Demonstrating to OCR that your entity should not be audited may even turn out to be tougher to achieve than undergoing an actual HIPAA compliance audit, he says. "It might actually expose you to more enforcement, since the audit process generally is an information gathering exercise, not an enforcement tool."

OCR is sending signals, however, that it may not conduct another round of HIPAA compliance audits (see No Slowdown for HIPAA Enforcement, But Audits Ending).

The Value of a Risk Assessment

Some observers aren't convinced that implementing a cybersecurity framework is a valid reason to avoid conducting a HIPAA security risk analysis.

"Having a framework in place does not preclude a risk assessment."
—Phil Curran of Cooper University Health

"They are two different documents, and having a framework in place does not preclude a risk assessment," says Phil Curran chief information assurance and privacy officer at Cooper University Health in Camden, New Jersey. "The framework provides an entity with the controls they need to have in place. The risk assessment provides an entity with an overall risk posture based on the implementation of the controls."

For example, a framework may state that an entity must have multifactor authentication, in place, he notes. "However, the entities risk assessment may show that having other mitigating controls in place provides an acceptable residual risk to the entity versus the expense of implementing MFA."

Curran also says that the AMA proposal could prove difficult for OCR to execute. "Who will verify the framework is in place?" he asks. And he notes that "adoption of a framework does not prevent a breach."

If the OCR were to adopt a "safe harbor" for those who use a framework, Curran says, "the only framework I could recommend is HITRUST. HITRUST is the only framework that I know of that takes the controls from over 25 regulations - HIPAA, Red Flag, PCI, NIST 800-53R4, NIST CyberSecurity Framework, ISO, etc. - puts them in one document and shows you the controls you need to implement based on the size of your organization."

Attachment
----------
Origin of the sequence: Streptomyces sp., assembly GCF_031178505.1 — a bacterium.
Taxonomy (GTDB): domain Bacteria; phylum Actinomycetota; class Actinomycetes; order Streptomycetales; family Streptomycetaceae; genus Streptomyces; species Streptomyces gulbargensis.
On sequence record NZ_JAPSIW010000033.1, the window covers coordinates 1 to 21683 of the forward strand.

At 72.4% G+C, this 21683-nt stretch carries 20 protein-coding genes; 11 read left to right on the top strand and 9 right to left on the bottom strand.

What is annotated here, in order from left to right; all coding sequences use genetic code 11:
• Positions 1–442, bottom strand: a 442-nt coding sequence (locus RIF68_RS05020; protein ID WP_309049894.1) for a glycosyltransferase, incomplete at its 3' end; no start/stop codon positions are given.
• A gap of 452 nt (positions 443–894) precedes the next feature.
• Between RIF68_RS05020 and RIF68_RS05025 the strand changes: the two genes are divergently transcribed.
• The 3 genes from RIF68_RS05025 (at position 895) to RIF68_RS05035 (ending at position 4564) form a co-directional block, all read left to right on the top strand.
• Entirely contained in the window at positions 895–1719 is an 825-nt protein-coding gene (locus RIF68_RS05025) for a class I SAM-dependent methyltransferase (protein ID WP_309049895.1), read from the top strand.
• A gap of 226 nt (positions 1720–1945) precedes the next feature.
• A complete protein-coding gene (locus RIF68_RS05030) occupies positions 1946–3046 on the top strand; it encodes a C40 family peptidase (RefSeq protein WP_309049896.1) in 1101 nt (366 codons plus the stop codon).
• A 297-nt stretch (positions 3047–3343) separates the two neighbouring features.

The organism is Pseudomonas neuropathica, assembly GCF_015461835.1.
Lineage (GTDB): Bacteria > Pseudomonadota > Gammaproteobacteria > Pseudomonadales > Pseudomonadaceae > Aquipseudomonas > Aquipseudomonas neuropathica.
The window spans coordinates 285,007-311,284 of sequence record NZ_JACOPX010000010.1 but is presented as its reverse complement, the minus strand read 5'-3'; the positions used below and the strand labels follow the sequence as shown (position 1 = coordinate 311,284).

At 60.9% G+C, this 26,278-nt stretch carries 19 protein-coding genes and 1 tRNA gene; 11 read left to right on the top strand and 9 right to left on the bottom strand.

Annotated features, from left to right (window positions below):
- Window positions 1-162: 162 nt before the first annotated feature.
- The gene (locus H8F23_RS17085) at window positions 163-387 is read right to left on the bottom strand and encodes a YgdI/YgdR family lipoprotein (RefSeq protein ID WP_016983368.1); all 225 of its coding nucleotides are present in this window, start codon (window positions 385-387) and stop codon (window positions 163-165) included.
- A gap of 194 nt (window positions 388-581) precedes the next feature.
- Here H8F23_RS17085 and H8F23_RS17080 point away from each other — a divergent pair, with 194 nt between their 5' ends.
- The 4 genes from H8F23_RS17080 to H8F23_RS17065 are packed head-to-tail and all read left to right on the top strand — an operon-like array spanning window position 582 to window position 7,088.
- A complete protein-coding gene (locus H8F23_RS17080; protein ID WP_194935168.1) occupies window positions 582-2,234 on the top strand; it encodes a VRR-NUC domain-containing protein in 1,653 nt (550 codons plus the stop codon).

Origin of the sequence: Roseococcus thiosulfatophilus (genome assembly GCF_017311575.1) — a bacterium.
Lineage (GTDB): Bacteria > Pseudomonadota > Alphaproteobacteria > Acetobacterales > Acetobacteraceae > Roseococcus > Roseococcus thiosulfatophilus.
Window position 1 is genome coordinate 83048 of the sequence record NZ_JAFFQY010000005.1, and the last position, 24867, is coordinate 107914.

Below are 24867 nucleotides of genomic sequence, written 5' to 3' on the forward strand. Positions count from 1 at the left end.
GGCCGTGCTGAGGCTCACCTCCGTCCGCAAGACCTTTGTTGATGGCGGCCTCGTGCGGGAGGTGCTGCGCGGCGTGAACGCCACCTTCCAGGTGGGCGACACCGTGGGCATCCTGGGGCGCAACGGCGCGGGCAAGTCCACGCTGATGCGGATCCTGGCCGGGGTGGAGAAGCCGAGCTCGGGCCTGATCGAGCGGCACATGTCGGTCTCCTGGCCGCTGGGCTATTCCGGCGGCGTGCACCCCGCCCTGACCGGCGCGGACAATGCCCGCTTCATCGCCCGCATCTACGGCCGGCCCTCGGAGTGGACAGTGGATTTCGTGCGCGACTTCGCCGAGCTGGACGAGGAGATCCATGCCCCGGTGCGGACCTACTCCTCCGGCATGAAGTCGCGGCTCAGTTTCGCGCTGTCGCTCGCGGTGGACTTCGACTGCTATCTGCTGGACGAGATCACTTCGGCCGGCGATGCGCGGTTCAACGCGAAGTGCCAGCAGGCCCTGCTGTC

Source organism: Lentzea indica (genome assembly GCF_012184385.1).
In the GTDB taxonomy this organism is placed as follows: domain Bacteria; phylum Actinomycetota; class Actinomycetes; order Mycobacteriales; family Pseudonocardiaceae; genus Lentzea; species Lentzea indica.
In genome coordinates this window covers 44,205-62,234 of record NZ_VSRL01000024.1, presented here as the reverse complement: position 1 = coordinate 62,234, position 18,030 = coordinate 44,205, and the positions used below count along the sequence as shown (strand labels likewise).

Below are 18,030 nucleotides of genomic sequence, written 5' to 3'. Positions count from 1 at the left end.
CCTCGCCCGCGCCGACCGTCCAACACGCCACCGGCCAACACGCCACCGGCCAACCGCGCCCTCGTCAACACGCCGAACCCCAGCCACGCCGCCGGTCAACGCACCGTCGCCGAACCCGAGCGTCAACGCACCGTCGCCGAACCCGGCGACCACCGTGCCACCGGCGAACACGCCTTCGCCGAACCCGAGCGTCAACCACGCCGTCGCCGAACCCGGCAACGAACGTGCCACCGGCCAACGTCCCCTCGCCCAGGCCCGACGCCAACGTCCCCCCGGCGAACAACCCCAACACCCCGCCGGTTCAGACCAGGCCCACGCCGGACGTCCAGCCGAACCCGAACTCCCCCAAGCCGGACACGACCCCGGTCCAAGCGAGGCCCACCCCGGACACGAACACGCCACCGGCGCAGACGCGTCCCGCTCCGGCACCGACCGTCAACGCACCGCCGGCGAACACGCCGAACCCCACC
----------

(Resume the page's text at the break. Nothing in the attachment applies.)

The Limits of a Framework

OCR has already published a "crosswalk" between HIPAA and the National Institute of Standards and Technology's cybersecurity framework.

But in its statement, OCR tells ISMG that while implementing a cybersecurity framework is encouraged, it's not required - nor is adoption a compliance end-all.

"For example, users who have aligned their security program to the NIST Cybersecurity Framework should not assume that by so doing they are in full compliance with the HIPAA Security Rule," OCR says.

"Conversely, the HIPAA Security Rule does not require covered entities to integrate the Cybersecurity Framework into their security management programs. Covered entities and business associates should perform their own security risk analyses to identify and mitigate threats to the electronic protected health information they create, receive, maintain or transmit."

Privacy attorney David Holtzman, vice president of compliance at security consultancy CynergisTek, notes that not all frameworks being marketed to physician practices are proving to be effective in helping identify the threats and vulnerabilities to an organization's information systems. Plus, he says that to adopt the AMA's proposal, "HHS would likely need to change the HIPAA Security Rule regulation in order to change the current standard that requires performing an information security risk assessment."

With the rise of ransomware and other attacks, Holtzman says, "this is the wrong time to scale back the requirements for healthcare organizations to be performing risk assessments on the effectiveness of their information security efforts."

'Absolutely Ridiculous'

The AMA's proposal for allowing physicians who implement a cybersecurity framework to skip conducting a security risk analysis "is absolutely ridiculous," contends Rebecca Herold, president of Simbus, a privacy and cloud security services firm, and CEO of The Privacy Professor consultancy.

"It is clear that the caregivers proposing this do not seem to understand the purpose of a risk assessment, and how different that purpose is from the purpose of an information security framework," she says. "They should consider this: What if the HHS put out a statement that if the population followed a specific diet, they would never need to get tested for cancers, heart disease and other problems? Providers would say that is ridiculous, right? Because each patient is unique."

That approach, however, is similar to stating that if an information security framework is used then they do not need to assess the risks within the networks, applications, devices and systems used within healthcare providers' environments, Herold argues.

"A framework does not get into the nitty-gritty details for identifying and implementing the most appropriate tools, technologies, controls and processes to fit each unique environment," she says. "These are all different from one organization to the next, even if they are all using the same information security framework."

About the Author

Marianne Kolbasuk McGee

Marianne Kolbasuk McGee

Executive Editor, HealthcareInfoSecurity, ISMG

McGee is executive editor of Information Security Media Group's media site. She has about 30 years of IT journalism experience, with a focus on healthcare information technology issues for more than 15 years. Before joining ISMG in 2012, she was a reporter at InformationWeek magazine and news site and played a lead role in the launch of InformationWeek's healthcare IT media site.